How I Found Inspiration for My Novel, The City Is Silent

This post is dedicated to missbluereader, who left lovely, encouraging words on my book, The City Is Silent, and was wondering where I found the inspiration from. And the truth is, although I can’t pinpoint every aspect of the novel itself, I have a general idea of where it started.

But I should probably mention that inspiration is just a starting point: it’s through the essence of hard work and dedication which actually gets the novel and less-than-ideal scenes written.  You cannot have a complete novel relying on inspiration alone; yet, most authors have sources of them. And for The City Is Silent, here are mine.

The beginning of it all…

It all started with this song. Song for Viola by Peter Bradley Adams, an instrumental melody I came across while clicking through a story on Wattpad. Once I listened to it, I couldn’t stop. The tone was flawless, the violin a perfect non-screeching sound, and the music speaking to me. I imagined a world; many worlds narrated by the same instrumental, but a single picture stuck in my mind.

I tried to draw it once in a sketchbook, to try and get a physical aspect of the drawing itself, but it never turned out that great. So I’ll try and describe it to you:

A brunette girl sits on the middle cushion of a three-seated sofa. She is geared up in a soccer uniform with her team’s colours. Her mouth is curved downwards. On either side of her are dotted lines outlining two people –or, rather, the ghosts of whatever is left. A woman on her right; a man on her left. Their face opposite directions. In the background, a tall, wooden grandfather clock stands. Tick, tock.

A software which allowed me to visualise…

Writer’s Cafe was my ultimate go-to software. Using the “story board function,” I began writing an outline which ended up 40 pages long, detailed and emphasising every moment. Yet, I did not follow it word-for-word. And because of this, The City Is Silent was the first novel I’ve ever written which turned out better than I expected (don’t get me wrong; it needs a heavy rewrite) but my expectations of the single first draft, that wasn’t quite high in the first pace, were exceeded.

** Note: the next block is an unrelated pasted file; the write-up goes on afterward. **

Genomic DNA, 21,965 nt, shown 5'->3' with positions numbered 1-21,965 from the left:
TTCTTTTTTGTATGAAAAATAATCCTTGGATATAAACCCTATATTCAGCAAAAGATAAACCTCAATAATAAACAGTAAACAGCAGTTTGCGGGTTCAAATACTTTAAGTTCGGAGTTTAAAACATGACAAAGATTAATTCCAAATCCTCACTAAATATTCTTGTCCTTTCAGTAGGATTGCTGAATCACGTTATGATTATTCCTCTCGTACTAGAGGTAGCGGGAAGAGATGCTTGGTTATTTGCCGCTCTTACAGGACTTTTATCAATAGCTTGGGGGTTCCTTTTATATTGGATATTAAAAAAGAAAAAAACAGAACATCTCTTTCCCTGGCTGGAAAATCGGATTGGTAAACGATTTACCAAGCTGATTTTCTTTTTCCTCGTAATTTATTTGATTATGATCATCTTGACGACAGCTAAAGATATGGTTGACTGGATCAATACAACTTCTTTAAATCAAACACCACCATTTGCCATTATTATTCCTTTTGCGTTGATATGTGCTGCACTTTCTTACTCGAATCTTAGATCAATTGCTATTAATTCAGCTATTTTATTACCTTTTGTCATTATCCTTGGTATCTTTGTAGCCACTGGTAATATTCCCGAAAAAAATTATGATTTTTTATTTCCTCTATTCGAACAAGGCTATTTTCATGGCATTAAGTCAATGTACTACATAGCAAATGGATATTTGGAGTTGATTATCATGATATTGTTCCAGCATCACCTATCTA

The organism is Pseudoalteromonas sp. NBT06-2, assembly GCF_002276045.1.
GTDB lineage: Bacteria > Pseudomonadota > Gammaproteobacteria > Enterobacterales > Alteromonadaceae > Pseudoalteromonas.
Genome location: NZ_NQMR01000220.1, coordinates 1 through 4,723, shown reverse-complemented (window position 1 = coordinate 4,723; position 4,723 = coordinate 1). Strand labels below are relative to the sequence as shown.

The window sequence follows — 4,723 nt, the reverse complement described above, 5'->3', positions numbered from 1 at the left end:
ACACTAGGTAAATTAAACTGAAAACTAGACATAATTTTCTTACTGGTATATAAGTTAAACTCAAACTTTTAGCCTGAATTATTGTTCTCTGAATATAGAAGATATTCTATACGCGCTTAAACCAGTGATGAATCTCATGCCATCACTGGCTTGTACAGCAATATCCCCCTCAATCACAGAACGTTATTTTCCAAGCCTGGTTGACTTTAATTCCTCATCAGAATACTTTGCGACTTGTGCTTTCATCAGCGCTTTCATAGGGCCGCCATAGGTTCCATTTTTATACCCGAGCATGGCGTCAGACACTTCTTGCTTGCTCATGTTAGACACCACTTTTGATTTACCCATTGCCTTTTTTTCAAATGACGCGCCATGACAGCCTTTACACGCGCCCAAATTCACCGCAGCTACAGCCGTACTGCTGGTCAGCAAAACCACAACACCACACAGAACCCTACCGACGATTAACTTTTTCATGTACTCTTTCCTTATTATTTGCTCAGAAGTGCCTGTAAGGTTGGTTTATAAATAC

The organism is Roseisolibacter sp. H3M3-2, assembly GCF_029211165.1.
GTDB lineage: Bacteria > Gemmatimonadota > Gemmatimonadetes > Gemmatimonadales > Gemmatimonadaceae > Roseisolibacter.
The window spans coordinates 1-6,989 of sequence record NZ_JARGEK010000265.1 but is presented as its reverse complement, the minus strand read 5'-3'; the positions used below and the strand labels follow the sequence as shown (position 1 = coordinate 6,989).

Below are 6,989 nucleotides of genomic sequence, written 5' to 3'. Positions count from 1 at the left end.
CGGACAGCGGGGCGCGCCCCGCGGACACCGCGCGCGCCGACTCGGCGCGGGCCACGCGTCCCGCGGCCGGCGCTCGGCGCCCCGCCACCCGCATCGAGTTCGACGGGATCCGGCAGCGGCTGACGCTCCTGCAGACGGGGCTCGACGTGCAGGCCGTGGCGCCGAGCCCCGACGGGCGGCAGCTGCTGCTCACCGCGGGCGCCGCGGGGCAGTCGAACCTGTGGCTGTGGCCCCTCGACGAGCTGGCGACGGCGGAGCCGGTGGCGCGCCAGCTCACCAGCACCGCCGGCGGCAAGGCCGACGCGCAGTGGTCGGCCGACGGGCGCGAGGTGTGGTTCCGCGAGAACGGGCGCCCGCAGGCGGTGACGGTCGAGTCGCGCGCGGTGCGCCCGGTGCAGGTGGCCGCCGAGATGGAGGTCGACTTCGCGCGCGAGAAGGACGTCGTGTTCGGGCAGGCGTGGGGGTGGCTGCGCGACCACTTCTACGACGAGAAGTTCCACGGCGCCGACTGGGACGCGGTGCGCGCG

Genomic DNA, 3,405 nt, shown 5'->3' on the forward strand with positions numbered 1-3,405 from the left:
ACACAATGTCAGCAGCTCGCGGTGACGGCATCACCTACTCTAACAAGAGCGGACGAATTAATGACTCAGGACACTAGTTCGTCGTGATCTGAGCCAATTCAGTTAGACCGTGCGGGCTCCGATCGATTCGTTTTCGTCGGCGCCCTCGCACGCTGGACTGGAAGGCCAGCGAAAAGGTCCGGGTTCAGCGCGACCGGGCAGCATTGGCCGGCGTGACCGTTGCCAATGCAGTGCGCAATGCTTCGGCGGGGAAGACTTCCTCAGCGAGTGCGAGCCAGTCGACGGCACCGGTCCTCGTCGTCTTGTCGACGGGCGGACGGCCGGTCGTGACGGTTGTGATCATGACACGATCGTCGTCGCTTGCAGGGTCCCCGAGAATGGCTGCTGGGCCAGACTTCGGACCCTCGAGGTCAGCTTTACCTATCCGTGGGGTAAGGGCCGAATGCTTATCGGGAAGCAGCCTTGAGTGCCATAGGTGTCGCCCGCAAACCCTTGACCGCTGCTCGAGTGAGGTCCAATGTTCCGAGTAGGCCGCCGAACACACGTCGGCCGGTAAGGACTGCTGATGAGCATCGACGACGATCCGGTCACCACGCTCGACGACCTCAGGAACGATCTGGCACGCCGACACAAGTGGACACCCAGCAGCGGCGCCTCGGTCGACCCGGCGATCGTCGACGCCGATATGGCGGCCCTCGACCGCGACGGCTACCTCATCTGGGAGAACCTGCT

I recommend Writer’s Cafe for anybody who wants to outline. No matter how much of a literary genius you take yourself to be, an outline is a must. How you do it is completely up to you; software, computers, paper, diagrams, etc.

Peering into the world around me…

Did you know that depression is a common condition among pre-teens? The only difference is, depression at a young age is dismissed as “a phase” rather than controlled. It saddened me when I read upon the subject. That’s when I realised what kind of person Grace was; a twelve-year-old girl with many ambitions and full of energy, but lost it in a single instant.

And it became a story of healing from a trauma –especially when she faces the consequences everyday. Her mother is paralysed, her father is completely changed, and the brother their family disowned is the only source of comfort left, but he can’t forgive Grace for her betrayal. The story began with the title “Hush, Little Baby, Don’t Say A Word” but I knew it wouldn’t be the final. Just a working title.

Finding a sentence which changed it all…

The funny thing is, I found the title in one of the most disliked books I’ve ever read. But the descriptions, despite the cheesy plot-line and one-dimensional characters, were amazing. One particular sentence stuck in my mind, as the writer described the isolation surrounding the main characters, using descriptions around him to capture the moment. The City Is Silent, is what he described it as.

And right there, I knew what I would call this novel of mine –The City Is Silent. It conveys the same meaning as Hush Little Baby, Don’t Say A Word, but in a less repetitive, more personified way. Also, it sounds more darker than a simple children’s lullaby.

*

Of course, the actual writing of the novel veered off further than my initial inspiration. I began listening to other songs which helped with he writing process itself (especially Through the Dark by Helen Jane Long) and researching paralysis. Of course, I definitely have to rewrite some parts as I found were too simply solved, and not thoroughly written. But the initial inspiration remains as the light which lit a dark tunnel and allowed me to walk. So, of course, I will never forget it.

To finish off, here is a beautiful typography poster made by wistyria. Thank you!

The City Is Silent: [Twenty-Five] The City Is Silent

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